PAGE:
This not only explained nothing but suggested that there might indeed be something to explain. And it was Sandy’s employer after all who resolved his woolen difficulty. She called to him as he would have left me for the path to the kitchen door:
“You bring that right here!”
It was the tone of one born to command, and once was enough. Sandy brought it right there, though going rather too much like a martyr to the stake, I thought; for surely it was not shameful that he should prove inept in the new craft.
Nor was there aught but genial kindness in the lady’s reception of him. Ma Pettengill, arrayed in Sabbath bravery of apparel, as of a debutante at a summer hotel where the rates are exorbitant, instantly laid by her own knitting and questioned him soothingly. It seemed to be a simple difficulty. Sandy had reached the point where a sweater must have a neck, and had forgotten his instructions. Cordially the woman aided him to subtract fourteen from two hundred and sixty-two and then to ascertain that one hundred and twenty-four would be precisely half of the remainder. It was all being done, as I have remarked, with the gentlest considering kindness, with no hint of that bitterness which the neophyte had shown himself to be fearing in the lady. Was she not kindness itself? Was she not, in truth, just a shade too kind? Surely there was a purr to her voice, odd, unwonted; and surely her pupil already cringed under a lash that impended.
Yet this visible strain, it seemed, had not to do with knitted garments. Ma Pettengill praised the knitting of Sandy; praised it to me and praised it to him. Of course her remark that he seemed to be a born knitter and ought to devote his whole time to it might have seemed invidious to a sensitive cowman, yet it was uttered with flawless geniality. But when Sandy, being set right, would have taken his work and retired, as was plainly his eager wish, his mentor said she would knit two of the new short rows herself, just to make sure. And while she knitted these two rows she talked. She knitted them quickly, though the time must have seemed to Sandy much longer than it was.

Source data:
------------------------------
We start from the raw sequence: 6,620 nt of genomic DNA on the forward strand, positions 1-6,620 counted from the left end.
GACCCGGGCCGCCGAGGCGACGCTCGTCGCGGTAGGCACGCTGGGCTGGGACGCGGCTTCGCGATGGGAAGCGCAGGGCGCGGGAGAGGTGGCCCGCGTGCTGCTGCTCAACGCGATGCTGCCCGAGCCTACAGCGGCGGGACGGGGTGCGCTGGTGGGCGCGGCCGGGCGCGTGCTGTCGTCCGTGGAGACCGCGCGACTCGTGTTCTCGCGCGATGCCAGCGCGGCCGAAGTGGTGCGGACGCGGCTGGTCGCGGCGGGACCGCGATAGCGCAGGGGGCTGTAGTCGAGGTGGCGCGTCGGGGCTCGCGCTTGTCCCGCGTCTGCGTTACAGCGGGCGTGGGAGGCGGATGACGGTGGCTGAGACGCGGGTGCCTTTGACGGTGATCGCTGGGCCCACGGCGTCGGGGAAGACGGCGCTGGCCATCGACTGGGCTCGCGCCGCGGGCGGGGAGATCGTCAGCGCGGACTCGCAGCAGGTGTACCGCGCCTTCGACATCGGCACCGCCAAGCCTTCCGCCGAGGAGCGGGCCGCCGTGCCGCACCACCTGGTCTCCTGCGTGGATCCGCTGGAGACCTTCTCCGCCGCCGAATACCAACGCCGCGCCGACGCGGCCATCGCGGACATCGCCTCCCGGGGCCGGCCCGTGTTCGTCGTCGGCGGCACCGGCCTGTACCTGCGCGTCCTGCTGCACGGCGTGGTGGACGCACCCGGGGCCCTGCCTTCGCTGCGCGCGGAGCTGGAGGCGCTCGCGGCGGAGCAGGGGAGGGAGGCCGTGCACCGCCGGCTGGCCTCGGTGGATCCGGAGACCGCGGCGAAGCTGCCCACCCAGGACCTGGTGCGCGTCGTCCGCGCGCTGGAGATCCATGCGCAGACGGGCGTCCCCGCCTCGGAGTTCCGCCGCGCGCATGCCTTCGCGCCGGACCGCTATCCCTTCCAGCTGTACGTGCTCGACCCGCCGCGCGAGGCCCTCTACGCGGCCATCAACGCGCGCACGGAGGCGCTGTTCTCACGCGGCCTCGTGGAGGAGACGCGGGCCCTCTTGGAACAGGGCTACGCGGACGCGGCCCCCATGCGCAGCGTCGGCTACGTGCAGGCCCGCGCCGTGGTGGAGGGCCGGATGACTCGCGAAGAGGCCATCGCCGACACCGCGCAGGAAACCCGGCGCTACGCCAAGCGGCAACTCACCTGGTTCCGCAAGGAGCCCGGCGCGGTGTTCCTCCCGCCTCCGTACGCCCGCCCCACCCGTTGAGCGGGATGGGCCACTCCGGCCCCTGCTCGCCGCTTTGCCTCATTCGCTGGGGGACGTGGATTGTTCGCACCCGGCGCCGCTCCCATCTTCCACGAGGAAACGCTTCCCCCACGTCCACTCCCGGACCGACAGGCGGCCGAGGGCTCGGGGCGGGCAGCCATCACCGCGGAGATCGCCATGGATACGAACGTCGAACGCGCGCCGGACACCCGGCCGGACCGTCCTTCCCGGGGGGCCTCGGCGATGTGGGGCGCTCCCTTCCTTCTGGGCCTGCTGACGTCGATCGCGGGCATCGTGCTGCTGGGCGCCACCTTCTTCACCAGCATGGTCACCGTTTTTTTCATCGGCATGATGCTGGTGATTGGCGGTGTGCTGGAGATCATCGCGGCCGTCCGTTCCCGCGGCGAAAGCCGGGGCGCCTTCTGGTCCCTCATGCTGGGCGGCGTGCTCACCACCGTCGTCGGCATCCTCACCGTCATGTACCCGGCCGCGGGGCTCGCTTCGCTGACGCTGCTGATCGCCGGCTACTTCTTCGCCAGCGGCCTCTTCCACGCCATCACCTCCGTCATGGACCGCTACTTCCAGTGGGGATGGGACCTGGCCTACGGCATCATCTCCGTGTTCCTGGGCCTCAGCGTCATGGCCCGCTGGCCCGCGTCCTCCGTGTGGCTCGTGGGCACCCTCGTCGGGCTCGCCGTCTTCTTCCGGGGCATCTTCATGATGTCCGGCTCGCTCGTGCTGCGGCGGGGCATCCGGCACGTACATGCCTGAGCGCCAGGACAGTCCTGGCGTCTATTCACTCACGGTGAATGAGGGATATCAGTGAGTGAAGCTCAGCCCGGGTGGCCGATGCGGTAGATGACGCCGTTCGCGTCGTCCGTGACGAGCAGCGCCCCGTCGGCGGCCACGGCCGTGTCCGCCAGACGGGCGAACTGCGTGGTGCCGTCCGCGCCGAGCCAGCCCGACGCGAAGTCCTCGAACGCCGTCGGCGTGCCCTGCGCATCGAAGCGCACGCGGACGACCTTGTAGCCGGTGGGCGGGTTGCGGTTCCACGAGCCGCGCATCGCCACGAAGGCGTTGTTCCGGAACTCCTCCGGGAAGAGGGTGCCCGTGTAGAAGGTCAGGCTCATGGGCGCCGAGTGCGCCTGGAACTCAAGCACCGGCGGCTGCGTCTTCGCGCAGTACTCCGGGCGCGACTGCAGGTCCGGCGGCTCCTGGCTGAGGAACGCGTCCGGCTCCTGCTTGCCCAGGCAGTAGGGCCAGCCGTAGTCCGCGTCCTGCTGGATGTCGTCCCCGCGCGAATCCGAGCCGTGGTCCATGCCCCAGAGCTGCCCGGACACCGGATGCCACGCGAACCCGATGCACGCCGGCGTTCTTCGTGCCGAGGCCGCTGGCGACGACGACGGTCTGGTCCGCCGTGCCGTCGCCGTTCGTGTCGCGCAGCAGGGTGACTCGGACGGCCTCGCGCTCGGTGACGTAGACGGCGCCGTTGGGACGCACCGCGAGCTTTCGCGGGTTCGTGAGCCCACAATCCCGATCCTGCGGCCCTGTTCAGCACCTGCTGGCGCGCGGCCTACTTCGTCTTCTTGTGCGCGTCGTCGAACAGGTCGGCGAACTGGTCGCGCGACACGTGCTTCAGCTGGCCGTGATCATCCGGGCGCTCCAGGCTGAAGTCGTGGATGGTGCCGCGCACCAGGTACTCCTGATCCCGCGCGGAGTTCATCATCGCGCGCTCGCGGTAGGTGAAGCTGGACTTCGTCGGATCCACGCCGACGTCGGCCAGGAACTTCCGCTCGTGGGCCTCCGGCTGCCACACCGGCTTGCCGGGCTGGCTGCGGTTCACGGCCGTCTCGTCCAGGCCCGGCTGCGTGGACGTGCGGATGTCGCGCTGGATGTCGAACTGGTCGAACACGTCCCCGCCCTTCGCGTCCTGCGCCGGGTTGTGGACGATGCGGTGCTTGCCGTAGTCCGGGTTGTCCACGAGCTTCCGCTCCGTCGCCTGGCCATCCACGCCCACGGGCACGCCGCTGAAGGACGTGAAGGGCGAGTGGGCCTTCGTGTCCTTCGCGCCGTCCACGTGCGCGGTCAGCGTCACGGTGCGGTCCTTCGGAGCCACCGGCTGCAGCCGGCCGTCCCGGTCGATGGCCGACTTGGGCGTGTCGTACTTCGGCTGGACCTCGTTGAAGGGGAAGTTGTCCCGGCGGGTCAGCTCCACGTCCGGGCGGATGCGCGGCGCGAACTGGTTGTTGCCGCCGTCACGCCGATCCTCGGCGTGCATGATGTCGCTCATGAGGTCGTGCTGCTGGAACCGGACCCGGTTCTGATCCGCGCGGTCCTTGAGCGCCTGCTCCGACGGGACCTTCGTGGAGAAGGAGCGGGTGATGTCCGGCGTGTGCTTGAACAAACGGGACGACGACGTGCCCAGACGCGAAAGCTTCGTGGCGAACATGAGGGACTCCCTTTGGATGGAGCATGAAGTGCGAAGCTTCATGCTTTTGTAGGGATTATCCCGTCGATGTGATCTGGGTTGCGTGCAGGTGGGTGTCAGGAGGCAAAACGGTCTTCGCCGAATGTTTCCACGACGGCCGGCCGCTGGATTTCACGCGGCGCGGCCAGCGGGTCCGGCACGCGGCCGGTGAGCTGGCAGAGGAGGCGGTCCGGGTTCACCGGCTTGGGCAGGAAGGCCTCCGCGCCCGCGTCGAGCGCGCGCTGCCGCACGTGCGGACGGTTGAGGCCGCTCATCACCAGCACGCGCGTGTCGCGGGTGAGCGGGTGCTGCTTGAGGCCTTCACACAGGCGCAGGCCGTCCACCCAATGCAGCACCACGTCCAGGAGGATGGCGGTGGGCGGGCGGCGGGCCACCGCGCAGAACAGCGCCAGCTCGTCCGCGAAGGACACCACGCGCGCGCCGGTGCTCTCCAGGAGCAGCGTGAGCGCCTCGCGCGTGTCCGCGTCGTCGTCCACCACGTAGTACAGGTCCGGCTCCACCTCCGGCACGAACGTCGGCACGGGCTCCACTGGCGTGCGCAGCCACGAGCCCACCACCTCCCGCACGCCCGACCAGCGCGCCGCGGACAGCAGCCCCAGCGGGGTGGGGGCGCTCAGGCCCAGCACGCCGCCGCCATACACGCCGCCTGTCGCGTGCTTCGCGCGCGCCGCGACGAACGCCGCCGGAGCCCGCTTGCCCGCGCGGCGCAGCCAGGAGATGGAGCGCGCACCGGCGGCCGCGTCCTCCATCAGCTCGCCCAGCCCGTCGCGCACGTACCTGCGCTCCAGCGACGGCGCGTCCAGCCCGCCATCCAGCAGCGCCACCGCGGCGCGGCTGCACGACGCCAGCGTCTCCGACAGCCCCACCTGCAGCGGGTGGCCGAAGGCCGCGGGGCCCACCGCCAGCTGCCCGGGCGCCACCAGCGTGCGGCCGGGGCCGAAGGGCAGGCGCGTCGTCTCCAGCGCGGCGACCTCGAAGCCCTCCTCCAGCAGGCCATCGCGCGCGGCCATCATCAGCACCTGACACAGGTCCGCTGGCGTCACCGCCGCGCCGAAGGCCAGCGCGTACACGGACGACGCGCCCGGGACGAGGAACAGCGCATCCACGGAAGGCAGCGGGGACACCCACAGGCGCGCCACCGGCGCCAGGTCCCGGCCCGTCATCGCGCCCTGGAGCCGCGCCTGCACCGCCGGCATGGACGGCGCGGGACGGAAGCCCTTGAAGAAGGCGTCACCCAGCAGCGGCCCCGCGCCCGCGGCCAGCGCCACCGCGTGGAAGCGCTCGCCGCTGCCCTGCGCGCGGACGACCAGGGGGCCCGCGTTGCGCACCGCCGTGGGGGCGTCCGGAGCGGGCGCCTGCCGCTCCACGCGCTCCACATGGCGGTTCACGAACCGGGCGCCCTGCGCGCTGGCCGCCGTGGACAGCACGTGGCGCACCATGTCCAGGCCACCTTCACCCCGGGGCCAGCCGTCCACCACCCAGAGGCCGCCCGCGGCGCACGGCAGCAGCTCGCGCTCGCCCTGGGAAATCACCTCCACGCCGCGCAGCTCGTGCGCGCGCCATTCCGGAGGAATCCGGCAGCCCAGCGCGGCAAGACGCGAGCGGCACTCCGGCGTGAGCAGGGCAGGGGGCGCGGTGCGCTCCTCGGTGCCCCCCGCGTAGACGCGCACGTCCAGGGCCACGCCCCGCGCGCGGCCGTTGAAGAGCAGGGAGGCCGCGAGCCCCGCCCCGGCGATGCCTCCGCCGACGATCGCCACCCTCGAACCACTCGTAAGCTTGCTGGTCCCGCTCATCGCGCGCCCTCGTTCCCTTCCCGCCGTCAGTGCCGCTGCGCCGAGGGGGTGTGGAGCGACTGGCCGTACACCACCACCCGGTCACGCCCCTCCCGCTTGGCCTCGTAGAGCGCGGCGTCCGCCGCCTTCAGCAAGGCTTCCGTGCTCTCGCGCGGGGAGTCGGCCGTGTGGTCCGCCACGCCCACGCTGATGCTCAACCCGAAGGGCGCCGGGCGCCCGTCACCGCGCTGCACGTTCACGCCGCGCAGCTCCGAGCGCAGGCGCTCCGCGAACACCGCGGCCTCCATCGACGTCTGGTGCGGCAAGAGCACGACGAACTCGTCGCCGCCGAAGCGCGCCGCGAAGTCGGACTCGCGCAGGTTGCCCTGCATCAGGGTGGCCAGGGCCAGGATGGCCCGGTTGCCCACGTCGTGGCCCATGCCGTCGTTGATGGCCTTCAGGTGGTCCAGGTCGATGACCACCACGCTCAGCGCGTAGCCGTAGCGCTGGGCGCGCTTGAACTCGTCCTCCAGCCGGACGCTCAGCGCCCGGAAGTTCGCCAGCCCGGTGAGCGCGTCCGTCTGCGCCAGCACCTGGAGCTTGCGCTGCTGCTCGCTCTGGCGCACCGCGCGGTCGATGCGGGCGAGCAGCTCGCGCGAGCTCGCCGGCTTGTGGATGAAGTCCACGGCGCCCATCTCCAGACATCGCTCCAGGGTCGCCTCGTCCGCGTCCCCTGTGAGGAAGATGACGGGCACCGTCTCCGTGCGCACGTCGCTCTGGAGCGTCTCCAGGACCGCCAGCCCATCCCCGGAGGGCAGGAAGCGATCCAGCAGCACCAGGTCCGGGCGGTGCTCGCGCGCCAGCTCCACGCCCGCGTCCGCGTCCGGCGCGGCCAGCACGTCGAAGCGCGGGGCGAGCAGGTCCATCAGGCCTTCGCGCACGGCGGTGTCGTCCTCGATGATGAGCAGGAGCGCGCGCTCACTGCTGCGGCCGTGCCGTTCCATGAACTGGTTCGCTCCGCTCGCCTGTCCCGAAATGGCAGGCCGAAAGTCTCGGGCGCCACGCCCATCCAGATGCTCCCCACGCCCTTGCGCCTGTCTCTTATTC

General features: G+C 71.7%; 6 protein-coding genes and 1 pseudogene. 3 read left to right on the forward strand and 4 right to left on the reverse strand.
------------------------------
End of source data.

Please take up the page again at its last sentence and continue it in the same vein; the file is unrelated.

“Here stands the greatest original humorist in Kulanche County,” said the lady, with no longer a purring note in her voice. She boomed the announcement. Sandy, drooping above her, painfully wore the affectation of counting each stitch of the flashing needles. “And practical jokes—my sakes alive! He can think of the funniest jokes to put up on poor, unsuspecting people! Yes, sir; got a genius for it. And witty! Of course it ain’t just what he says that’s so funny—it’s the noisy way he says it.
“And you wouldn’t think it to look at him, but he’s one of these here financial magnets, too. Oh, yes, indeed! Send him out with a hatful of ten-dollar bills any day and he won’t let one of ’em go for a cent under six dollars, not if buyers is plenty—he’s just that keen and avaricious. That’s his way. Never trained for it, either; just took it up natural.”